Keep Me Informed
STEAMhouse is located on Digbeth High Street in Birmingham City Centre. It is the first phase of a two phase project which runs until 2021.
STEAMhouse (Phase 1) is a creative innovation centre with the aim of brokering collaborative relationships between businesses, academics, arts and creative industries to support innovation and prototyping activity for social and economic benefit. The centre will demonstrate how arts and creativity can be combined with STEM subjects (Science, Technology, Engineering, and Maths) to drive innovation, skills, research, and economic growth.
STEAMhouse is led by Birmingham City University in partnership with Eastside Projects, and funded by the European Regional Development Fund (ERDF) and Arts Council England through the Creative Local Growth Fund. It is themed around the growth sectors of low carbon, health and life sciences, advanced manufacturing, and creative and digital, as part of Greater Birmingham and Solihull Local Enterprise Partnership (GBSLEP) strategy.
The 15,000 sq ft centre occupies a new fabrication facility in the areas of digital, wood, metal, and print to assist in taking ideas forward to creation. It also includes meeting and co-working spaces, a lab-based learning area, and large scale making and fabrication spaces, as well as support to SMEs working in gaming. It provides support to SMEs and new enterprises from the GBSLEP region which includes Birmingham, Solihull, North Worcs and South Staffs to develop new products and services through workshops, grants, engagement events, and research cooperations with academics.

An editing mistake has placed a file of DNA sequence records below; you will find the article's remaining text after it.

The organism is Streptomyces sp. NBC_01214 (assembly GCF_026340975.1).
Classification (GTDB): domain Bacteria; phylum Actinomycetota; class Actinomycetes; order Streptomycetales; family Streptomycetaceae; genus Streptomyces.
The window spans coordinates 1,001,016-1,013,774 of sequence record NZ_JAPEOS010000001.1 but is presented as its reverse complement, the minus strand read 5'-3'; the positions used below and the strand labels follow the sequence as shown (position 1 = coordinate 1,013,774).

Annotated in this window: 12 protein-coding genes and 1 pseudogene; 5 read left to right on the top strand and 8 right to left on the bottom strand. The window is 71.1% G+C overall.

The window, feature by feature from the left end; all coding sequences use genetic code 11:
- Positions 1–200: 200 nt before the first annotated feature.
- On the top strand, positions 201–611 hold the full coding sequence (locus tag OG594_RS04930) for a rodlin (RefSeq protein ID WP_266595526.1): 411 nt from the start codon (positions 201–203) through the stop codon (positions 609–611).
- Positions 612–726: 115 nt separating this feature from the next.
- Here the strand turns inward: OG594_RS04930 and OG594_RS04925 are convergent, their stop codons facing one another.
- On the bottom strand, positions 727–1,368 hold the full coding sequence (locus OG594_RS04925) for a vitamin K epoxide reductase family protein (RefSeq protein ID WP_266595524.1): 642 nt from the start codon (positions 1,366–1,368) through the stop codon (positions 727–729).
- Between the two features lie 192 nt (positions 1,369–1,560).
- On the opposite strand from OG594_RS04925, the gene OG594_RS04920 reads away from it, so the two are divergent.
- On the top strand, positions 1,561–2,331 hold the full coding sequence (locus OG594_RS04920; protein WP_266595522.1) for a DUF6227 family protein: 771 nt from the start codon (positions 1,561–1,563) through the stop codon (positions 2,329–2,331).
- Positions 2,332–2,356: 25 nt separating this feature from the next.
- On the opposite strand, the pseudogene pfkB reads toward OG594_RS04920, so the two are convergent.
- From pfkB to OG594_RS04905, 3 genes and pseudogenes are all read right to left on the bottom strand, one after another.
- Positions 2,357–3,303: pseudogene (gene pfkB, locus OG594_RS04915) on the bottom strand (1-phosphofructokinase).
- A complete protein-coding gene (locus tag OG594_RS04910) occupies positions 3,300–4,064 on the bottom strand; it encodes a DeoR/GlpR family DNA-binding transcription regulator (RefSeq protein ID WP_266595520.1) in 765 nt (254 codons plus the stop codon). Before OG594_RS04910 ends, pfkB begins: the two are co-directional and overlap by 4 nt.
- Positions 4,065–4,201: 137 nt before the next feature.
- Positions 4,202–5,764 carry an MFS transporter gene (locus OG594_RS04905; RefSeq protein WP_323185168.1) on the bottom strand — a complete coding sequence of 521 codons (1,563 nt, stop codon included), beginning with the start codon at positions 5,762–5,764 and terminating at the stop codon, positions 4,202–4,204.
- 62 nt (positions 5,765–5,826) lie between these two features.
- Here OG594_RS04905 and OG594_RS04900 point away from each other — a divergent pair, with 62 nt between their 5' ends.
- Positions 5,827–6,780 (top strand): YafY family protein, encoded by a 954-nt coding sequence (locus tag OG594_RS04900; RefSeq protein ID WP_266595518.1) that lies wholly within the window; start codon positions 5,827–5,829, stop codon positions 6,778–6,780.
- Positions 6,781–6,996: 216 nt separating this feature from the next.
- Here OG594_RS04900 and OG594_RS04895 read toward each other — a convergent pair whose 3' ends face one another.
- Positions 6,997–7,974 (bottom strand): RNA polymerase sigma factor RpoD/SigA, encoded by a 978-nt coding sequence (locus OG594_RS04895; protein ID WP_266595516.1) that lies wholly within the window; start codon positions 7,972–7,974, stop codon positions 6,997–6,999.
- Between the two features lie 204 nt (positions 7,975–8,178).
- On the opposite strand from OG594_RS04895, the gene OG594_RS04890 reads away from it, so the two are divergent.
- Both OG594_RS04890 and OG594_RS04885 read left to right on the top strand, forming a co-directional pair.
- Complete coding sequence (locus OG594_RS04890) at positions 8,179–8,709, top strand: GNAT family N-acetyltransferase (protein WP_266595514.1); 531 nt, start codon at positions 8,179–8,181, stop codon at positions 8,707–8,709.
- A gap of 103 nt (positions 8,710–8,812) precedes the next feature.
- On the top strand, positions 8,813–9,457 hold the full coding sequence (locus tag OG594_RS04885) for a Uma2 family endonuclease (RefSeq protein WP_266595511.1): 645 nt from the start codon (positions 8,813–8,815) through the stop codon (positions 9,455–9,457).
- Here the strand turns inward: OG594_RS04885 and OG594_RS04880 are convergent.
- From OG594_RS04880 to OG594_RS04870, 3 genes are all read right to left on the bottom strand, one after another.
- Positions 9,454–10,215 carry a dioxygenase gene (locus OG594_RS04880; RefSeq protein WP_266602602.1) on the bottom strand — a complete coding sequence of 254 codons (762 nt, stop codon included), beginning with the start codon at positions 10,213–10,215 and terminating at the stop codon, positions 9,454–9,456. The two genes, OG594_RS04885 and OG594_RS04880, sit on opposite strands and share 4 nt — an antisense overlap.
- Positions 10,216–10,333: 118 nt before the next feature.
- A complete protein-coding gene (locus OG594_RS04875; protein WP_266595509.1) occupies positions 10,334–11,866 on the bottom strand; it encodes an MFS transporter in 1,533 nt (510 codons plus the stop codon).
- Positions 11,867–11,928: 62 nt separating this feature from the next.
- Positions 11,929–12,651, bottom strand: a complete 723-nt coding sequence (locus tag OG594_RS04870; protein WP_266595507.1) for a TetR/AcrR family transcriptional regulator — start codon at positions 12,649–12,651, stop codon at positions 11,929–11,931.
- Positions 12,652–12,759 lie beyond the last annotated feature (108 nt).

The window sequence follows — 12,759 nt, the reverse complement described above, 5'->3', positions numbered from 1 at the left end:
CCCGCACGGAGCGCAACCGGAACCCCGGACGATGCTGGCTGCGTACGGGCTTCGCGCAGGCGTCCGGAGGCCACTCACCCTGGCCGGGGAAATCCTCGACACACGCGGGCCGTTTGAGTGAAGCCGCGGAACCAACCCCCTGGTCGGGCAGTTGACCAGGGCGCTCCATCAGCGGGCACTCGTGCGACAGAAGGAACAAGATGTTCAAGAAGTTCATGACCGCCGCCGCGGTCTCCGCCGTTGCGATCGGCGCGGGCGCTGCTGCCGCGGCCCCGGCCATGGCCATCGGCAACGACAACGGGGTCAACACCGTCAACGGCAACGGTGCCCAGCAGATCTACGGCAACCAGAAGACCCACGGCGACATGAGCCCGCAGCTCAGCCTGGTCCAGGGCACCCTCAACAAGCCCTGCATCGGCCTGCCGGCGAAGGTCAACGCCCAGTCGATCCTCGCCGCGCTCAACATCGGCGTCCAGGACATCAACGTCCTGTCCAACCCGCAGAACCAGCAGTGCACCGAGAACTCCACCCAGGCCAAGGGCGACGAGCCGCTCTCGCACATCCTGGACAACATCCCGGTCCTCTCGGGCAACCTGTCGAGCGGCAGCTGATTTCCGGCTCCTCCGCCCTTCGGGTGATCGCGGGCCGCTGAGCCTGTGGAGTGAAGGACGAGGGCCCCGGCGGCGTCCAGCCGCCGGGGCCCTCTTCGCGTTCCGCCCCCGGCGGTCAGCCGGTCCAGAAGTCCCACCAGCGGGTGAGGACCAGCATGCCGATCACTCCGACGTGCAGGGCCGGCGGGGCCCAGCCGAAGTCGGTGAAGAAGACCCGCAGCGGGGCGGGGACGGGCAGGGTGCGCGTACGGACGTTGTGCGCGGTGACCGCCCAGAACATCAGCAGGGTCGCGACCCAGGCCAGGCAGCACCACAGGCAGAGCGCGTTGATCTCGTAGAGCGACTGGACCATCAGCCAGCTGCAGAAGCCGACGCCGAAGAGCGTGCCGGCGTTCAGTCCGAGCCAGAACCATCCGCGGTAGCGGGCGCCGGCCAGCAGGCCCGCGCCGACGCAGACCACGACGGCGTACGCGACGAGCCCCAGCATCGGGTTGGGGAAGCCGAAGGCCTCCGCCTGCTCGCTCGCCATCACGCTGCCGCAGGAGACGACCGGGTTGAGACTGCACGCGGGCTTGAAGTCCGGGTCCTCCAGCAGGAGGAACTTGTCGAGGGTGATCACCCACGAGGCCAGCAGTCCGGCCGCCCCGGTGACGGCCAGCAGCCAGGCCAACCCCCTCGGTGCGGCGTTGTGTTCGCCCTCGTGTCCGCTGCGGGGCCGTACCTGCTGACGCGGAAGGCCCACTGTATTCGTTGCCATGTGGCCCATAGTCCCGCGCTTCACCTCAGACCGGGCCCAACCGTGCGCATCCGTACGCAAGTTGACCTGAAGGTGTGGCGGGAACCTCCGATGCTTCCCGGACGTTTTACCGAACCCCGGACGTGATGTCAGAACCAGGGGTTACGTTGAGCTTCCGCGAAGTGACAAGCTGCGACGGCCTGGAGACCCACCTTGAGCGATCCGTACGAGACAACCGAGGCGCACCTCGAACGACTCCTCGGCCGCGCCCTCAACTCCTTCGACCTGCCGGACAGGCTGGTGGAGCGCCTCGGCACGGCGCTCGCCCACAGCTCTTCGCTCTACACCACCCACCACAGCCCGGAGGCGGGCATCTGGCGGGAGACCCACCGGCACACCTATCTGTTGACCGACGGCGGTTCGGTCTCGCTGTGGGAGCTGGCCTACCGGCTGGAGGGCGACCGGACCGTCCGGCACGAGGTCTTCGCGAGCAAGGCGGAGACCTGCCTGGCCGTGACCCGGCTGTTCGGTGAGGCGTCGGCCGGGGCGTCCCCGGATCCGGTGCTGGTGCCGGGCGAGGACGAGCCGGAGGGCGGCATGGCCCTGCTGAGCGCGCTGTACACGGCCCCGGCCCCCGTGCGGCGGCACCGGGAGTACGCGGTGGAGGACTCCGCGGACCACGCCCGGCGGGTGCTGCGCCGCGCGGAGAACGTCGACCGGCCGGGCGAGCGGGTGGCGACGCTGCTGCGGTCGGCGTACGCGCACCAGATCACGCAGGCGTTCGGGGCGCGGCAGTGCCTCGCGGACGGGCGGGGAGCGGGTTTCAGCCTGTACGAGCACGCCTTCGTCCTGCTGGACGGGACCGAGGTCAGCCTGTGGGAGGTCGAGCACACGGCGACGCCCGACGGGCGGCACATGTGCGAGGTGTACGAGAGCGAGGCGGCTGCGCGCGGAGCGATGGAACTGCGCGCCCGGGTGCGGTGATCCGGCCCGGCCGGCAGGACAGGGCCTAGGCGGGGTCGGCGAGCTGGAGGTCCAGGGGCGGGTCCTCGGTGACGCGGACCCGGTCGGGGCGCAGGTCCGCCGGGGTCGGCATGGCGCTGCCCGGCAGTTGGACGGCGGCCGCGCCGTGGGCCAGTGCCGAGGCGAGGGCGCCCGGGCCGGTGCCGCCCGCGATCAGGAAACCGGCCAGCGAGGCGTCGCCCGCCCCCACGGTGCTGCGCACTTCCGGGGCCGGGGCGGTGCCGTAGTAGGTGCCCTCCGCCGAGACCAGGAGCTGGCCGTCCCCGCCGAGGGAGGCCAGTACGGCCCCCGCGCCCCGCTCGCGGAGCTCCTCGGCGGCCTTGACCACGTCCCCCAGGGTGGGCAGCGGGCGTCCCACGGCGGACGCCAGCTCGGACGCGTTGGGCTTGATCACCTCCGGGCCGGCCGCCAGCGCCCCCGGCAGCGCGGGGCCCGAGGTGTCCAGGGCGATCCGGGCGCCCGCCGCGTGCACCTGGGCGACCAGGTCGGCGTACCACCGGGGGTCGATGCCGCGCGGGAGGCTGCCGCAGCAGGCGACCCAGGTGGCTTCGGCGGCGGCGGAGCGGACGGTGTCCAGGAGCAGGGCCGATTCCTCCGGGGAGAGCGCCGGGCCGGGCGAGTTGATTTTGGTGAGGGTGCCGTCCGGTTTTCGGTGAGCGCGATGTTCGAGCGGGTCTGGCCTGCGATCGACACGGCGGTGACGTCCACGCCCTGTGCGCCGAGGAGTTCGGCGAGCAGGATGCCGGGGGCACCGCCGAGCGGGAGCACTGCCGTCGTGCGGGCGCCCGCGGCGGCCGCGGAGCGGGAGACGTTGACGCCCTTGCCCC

It has foundations rooted in open systems and focussed on enquiry based learning, encouraging collective problem solving through a STEAM based interdisciplinary innovation model.
1.2 Venue features and limitations
Due to the temporary nature of the project and the limitations around refurbishment, we have undertaken all reasonable adjustments appropriate to the scale of the initiative.
The centre is ideally located within a number of public transport hubs including being on a network of local bus services. There are secure cycle storage, lockers, and shower facilities for users, and information on journey planning via public transport for new users. The centre features free Wi-Fi and limited car parking spaces, including a space for disabled users.
All public spaces are located on the ground floor and are wheelchair accessible.